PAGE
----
By Tiffany Raymond, ‘Burgh Vivant
In a city where people are oddly resistant to crossing bridges, it’s easy to wonder if a drive to Braddock for theater is worth your time. Barebones Productions unequivocally affirms the answer is a resounding “Yes!” with their newest production, Sam Shepard’s “True West.”
Their Black Box Theater is an intimate space that compactly heightens the familial tensions of Shepard’s drama, making it feel almost claustrophobic.
Shepard’s play focuses on two estranged brothers. Austin (Gabriel King) is a polished, successful Ivy League educated screenwriter. Lee (Patrick Jordan) is an alcoholic ne’er-do-well with a trendline of breaking and entering. They meet for the first time in five years at their mother’s house (Heidi Mueller Smith) in southern California where Austin is housesitting and working on a screenplay.
Patrick Jordan is both director and leading man as Lee. However, his dual roles don’t compromise the play’s quality. From the opening scene, the tension between the brothers is palpable. Lee crushes a Miller Lite can and pops another one as he rambles. King’s tight facial expressions, which play so well in the compact space, revealing his thin tolerance at the unwelcome distraction as he tries to write. Sound designer Dave Bjornson heightens sounds like the can-crushing, making it as intrusive as a wrecking ball. Costume designer Ali Roush visually reinforces the brothers as polar opposites. In the opening scene, Lee is clad in a faded trench coat with missing buttons and frayed cuffs, a foil to Austin’s fitted baby blue polo shirt and khakis.
The brothers may be opposites, but they romanticize each other lives. This is only possible because they don’t really know each other. To Austin, Lee represents a sort of unchecked freedom Austin has never allowed himself. As a chronic hustler, Lee envies the perceived ease of Austin’s college-educated life that pays him to imagine. At one point, Lee talks about a house he’s casing with “blonde people coming in and out of rooms,” and Jordan has an almost wistful expression. It’s his perception of Lee’s life, even if it’s inaccurate.
While the bulk of the play has the two brothers steeping in the maternal kitchen together, Austin’s producer, Saul (Randy Kovitz), also makes an appearance. Kovitz convincingly evokes the walking stereotype of an aging Hollywood producer, complete with faux orange tan and gold chain. With his casually smug smoothness, it’s easy to imagine a past rife with #metoo moments.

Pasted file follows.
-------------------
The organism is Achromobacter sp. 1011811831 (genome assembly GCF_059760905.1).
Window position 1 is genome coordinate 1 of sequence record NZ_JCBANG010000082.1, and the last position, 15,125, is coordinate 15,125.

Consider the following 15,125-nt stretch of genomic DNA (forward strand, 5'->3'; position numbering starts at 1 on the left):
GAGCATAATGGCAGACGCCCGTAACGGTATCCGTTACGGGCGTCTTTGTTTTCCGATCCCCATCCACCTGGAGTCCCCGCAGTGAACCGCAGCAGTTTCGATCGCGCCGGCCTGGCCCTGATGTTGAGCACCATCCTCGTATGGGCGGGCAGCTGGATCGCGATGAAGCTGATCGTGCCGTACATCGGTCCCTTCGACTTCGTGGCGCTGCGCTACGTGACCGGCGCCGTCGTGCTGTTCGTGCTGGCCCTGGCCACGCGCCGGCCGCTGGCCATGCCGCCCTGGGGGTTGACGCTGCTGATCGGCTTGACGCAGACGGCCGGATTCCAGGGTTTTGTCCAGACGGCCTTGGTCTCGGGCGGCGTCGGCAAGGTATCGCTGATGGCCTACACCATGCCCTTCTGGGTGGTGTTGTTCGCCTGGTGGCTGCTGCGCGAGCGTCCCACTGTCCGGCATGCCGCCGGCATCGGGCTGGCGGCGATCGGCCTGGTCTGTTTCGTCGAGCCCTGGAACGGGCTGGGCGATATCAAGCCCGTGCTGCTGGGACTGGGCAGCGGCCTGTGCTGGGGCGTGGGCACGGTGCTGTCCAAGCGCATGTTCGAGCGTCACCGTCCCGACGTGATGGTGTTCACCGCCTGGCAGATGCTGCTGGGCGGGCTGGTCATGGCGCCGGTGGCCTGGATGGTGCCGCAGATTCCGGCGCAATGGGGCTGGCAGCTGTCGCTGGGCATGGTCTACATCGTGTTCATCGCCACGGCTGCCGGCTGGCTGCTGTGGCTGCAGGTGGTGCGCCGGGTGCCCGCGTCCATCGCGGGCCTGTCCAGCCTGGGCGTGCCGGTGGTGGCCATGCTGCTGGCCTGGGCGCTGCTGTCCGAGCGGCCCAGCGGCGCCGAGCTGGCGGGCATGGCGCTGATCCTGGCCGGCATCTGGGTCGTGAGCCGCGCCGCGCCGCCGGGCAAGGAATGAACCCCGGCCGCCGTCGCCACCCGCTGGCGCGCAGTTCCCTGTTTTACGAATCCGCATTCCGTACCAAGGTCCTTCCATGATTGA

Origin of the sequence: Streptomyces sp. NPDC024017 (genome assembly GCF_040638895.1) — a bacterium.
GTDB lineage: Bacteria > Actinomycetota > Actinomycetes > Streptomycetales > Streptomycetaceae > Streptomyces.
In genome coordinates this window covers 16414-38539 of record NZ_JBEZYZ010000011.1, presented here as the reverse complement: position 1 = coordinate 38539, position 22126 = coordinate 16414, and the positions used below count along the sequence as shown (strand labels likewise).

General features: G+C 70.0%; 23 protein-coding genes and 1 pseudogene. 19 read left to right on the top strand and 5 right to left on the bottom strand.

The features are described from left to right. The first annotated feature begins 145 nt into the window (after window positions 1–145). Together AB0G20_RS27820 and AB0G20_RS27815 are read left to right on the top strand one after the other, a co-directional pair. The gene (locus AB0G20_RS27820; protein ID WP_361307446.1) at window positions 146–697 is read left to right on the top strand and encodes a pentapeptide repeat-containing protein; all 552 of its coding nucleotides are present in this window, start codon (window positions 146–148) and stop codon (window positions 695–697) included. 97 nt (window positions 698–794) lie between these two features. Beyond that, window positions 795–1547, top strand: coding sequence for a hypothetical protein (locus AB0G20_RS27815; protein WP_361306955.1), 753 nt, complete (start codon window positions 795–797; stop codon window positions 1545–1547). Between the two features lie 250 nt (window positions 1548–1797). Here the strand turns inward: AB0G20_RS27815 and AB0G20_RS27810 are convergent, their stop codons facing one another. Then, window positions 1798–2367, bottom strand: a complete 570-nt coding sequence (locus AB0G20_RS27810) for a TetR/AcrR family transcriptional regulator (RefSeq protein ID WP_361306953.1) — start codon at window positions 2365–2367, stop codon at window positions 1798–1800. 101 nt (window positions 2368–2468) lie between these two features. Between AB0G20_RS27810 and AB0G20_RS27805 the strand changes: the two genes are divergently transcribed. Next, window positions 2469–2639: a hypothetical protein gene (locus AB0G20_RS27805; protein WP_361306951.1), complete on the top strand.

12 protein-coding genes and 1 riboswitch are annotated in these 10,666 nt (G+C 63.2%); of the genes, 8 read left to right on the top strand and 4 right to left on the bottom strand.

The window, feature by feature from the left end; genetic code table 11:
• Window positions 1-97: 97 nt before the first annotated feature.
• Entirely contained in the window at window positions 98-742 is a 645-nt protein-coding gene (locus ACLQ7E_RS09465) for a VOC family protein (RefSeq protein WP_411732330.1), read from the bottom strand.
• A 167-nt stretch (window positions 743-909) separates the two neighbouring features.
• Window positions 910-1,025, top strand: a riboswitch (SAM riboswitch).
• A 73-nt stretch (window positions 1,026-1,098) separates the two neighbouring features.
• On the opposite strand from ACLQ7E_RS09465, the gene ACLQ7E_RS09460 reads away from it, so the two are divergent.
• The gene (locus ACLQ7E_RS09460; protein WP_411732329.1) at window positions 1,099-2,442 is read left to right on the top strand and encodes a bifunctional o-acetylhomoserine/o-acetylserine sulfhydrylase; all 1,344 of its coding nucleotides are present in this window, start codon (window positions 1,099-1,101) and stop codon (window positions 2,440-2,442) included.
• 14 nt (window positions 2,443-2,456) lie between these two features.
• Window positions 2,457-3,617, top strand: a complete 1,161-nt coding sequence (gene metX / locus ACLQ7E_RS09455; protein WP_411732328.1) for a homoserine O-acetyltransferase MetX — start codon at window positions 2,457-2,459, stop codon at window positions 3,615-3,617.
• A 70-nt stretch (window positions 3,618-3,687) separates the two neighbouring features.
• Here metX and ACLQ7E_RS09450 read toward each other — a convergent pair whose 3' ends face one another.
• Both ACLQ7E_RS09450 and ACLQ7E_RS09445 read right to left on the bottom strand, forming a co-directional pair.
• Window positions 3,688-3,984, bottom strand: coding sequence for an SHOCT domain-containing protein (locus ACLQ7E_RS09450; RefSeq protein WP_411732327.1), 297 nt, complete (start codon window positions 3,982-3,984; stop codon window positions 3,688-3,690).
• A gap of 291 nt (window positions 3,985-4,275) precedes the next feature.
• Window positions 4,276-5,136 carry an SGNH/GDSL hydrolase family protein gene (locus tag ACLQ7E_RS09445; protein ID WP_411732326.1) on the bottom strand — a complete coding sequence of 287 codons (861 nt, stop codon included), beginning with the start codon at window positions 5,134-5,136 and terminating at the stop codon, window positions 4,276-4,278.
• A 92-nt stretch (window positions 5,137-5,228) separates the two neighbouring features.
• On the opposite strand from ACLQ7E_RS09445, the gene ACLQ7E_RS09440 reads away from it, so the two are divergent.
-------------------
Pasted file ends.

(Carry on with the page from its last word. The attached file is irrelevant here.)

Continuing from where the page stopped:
If there’s a weak link, it’s Heidi Mueller Smith as the mom, but luckily, she has the smallest role. In an otherwise strong cast, she comes across as uncertain, and Jordan could have used stronger direction to help her character find a path.
Kovitz isn’t just the smarmy Saul. Like Jordan, he also has a production role; Kovitz serves as the play’s fight director. As tensions build, the quick-tempered Lee takes a swing at Austin with one of Saul’s golf clubs. It’s a moment that takes you aback as an audience member because Kovitz makes it genuine and spontaneous. It’s both shocking and realistic, conjuring a mental reel of domestic violence stats. It’s not the play’s only hands-on fight scene, and Jordan bravely explores the precipices of familial violence without ever sanctioning it.
Set designer Tony Ferrieri does a masterful job with the small stage space. Ferrieri’s “mom” kitchen is an AARP magazine’s homage to a youthful elderly aesthetic complete with mauve paint, a braided rug, and wall-mounted plates and baskets. Ferrieri wisely includes a large bank of windows along the back of the set that opens up the small space. They’re curtained with sheers that permit a delicate range of subtle lighting. Lighting designer Andrew Ostrowski creates beautifully diffused light to convey the play’s wide-ranging early bird to night owl hours.
Barebones Productions’ presentation of “True West” plays through September 29th at the Barebones Black Box Theater, 1211 Braddock Ave, Braddock, PA 15104. For more information and to purchase tickets, click here.